With so much great new talent each year at The Culture Collide Music Festival in Echo Park, one can easily expect to come away with a few new gems to add to their weekly playlist. For me, it was Cloud Nothings, Delta Riggs, and this band: Torches, a trio from Pasadena comprised of Azad Cheikosman (guitars, vocals), Eric Fabbro (drums, vocals) and Adrian Acosta (bass, vocals). They arrived at one of the more unique stages at Culture Collide – The United Methodist Church – with some significant momentum from a recent residency at The Echo and an enthusiastic support from KROQ. For some, the UMC is an ideal setting, with high ceilings that perfectly echo the music. For me, it was finally a good reason to go to church.

I met up with Azad back stage after the show:

MIP: Cowboy Junkies and Band of Horses have both recorded albums in churches. How does a church add or subtract from your performance?

Azad: Playing in a church can mean having a large, saturated sound due to the high ceilings, natural reverb in the room…but also I’d imagine one’s sound can become messy, lost, too much collision of sound. There’s a lot of places for sound to travel to. Everything reverberates a bit and I think we’re into that. Our sound thrives on wet, drawn-out sonics. At least now it does… Needless to say, I liked the experience!

MIP: Does it feel taboo to perform rock n roll in a church?

Azad: I don’t think so. It’s nice to be able to perform the songs outside of a conventional venue, club.

MIP: Can religion and rock and roll co-exist?

Azad: Maybe? Religion is not really something we gravitate towards, but we respect others’ views if that’s how they choose to live their life. I think it’s probably good that it exists…I find it important to be able to ask questions, have something to discuss and express ideas.

MIP: In your song, “Endlessly Repeating,” you sing of losing faith. What’s the story behind these lyrics?

Azad: Often times we get sucked into a routine, some good, some bad… some constructive, others negative and pointless. Losing faith in anything really is something we all go through as humans. It’s quite easy to fixate on something and put all of your energy towards it, only to see little result. So when I said that line it weighed in on a lot of things, it wasn’t necessarily in regards to music.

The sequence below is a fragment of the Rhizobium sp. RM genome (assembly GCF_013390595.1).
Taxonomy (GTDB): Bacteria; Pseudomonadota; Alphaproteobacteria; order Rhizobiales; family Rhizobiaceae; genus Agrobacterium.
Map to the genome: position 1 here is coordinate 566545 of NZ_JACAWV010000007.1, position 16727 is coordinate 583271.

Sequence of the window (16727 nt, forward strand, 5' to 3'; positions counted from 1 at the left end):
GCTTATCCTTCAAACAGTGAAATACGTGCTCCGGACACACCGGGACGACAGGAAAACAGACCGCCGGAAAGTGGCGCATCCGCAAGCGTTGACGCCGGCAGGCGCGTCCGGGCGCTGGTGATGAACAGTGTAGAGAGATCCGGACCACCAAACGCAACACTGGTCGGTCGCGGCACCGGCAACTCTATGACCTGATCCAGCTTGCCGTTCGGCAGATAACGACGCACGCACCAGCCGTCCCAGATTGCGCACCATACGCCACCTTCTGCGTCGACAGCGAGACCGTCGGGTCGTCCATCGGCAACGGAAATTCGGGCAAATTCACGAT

MIP: Sigur Ros recorded in an empty swimming pool. Nine in Nails recorded in the Sharon Tate house. Could you see yourselves recording in an unusual location? Where would it take place? How would it impact your creativity?

Azad: Oh yes! I dig the empty swimming pool idea. What about recording in an airplane hangar? Not too sure about battling the concrete floor. Has anyone done that yet?

MIP: What does the immediate future hold for Torches?

Azad: Writing songs, world domination…I think we’re going to put out a new EP in the months ahead. We’ll probably get into the swing of the next album, when it all makes sense.

About The Author


David William Reeve is a photographer in Southern California. He is always seeking bands with compelling stage presence and unique stories to share in pictures. If your band has something interesting to say, contact David at davidwilliamreeve@yahoo.com.

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